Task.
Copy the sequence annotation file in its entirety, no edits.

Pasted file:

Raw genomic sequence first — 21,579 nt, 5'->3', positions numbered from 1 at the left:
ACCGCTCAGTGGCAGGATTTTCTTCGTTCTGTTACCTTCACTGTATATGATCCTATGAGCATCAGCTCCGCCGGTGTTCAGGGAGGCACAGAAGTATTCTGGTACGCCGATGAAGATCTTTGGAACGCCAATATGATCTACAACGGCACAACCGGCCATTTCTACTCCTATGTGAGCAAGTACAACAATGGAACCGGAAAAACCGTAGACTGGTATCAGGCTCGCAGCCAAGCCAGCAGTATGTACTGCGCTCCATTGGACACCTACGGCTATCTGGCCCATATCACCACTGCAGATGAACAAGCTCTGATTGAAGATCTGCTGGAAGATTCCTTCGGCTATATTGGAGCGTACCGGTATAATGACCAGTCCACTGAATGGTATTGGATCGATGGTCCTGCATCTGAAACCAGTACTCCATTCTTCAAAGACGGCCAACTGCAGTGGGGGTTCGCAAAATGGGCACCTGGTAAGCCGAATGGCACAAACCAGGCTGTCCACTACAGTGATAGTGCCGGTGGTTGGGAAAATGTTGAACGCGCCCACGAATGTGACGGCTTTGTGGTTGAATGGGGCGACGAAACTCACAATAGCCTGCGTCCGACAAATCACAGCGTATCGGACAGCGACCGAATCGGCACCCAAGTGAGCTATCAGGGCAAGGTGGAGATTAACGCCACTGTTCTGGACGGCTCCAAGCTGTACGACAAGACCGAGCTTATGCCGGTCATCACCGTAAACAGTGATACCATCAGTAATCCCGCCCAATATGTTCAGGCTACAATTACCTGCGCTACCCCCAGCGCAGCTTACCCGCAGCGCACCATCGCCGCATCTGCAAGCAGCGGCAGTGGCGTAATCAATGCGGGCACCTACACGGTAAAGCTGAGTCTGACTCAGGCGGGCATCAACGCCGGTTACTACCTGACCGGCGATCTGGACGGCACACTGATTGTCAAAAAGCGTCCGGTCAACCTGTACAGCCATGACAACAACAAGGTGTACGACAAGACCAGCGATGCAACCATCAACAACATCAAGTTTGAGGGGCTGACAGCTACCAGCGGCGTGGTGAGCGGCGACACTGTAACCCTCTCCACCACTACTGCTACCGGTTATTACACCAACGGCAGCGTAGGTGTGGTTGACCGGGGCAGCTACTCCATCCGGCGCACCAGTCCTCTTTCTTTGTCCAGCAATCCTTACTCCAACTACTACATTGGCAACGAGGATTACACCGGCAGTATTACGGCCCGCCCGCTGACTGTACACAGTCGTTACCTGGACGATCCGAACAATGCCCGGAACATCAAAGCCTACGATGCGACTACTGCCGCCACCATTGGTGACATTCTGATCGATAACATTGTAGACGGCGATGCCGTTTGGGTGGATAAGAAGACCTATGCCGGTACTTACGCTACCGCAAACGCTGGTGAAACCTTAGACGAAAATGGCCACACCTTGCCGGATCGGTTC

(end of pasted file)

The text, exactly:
Raw genomic sequence first — 21,579 nt, 5'->3', positions numbered from 1 at the left:
ACCGCTCAGTGGCAGGATTTTCTTCGTTCTGTTACCTTCACTGTATATGATCCTATGAGCATCAGCTCCGCCGGTGTTCAGGGAGGCACAGAAGTATTCTGGTACGCCGATGAAGATCTTTGGAACGCCAATATGATCTACAACGGCACAACCGGCCATTTCTACTCCTATGTGAGCAAGTACAACAATGGAACCGGAAAAACCGTAGACTGGTATCAGGCTCGCAGCCAAGCCAGCAGTATGTACTGCGCTCCATTGGACACCTACGGCTATCTGGCCCATATCACCACTGCAGATGAACAAGCTCTGATTGAAGATCTGCTGGAAGATTCCTTCGGCTATATTGGAGCGTACCGGTATAATGACCAGTCCACTGAATGGTATTGGATCGATGGTCCTGCATCTGAAACCAGTACTCCATTCTTCAAAGACGGCCAACTGCAGTGGGGGTTCGCAAAATGGGCACCTGGTAAGCCGAATGGCACAAACCAGGCTGTCCACTACAGTGATAGTGCCGGTGGTTGGGAAAATGTTGAACGCGCCCACGAATGTGACGGCTTTGTGGTTGAATGGGGCGACGAAACTCACAATAGCCTGCGTCCGACAAATCACAGCGTATCGGACAGCGACCGAATCGGCACCCAAGTGAGCTATCAGGGCAAGGTGGAGATTAACGCCACTGTTCTGGACGGCTCCAAGCTGTACGACAAGACCGAGCTTATGCCGGTCATCACCGTAAACAGTGATACCATCAGTAATCCCGCCCAATATGTTCAGGCTACAATTACCTGCGCTACCCCCAGCGCAGCTTACCCGCAGCGCACCATCGCCGCATCTGCAAGCAGCGGCAGTGGCGTAATCAATGCGGGCACCTACACGGTAAAGCTGAGTCTGACTCAGGCGGGCATCAACGCCGGTTACTACCTGACCGGCGATCTGGACGGCACACTGATTGTCAAAAAGCGTCCGGTCAACCTGTACAGCCATGACAACAACAAGGTGTACGACAAGACCAGCGATGCAACCATCAACAACATCAAGTTTGAGGGGCTGACAGCTACCAGCGGCGTGGTGAGCGGCGACACTGTAACCCTCTCCACCACTACTGCTACCGGTTATTACACCAACGGCAGCGTAGGTGTGGTTGACCGGGGCAGCTACTCCATCCGGCGCACCAGTCCTCTTTCTTTGTCCAGCAATCCTTACTCCAACTACTACATTGGCAACGAGGATTACACCGGCAGTATTACGGCCCGCCCGCTGACTGTACACAGTCGTTACCTGGACGATCCGAACAATGCCCGGAACATCAAAGCCTACGATGCGACTACTGCCGCCACCATTGGTGACATTCTGATCGATAACATTGTAGACGGCGATGCCGTTTGGGTGGATAAGAAGACCTATGCCGGTACTTACGCTACCGCAAACGCTGGTGAAACCTTAGACGAAAATGGCCACACCTTGCCGGATCGGTTC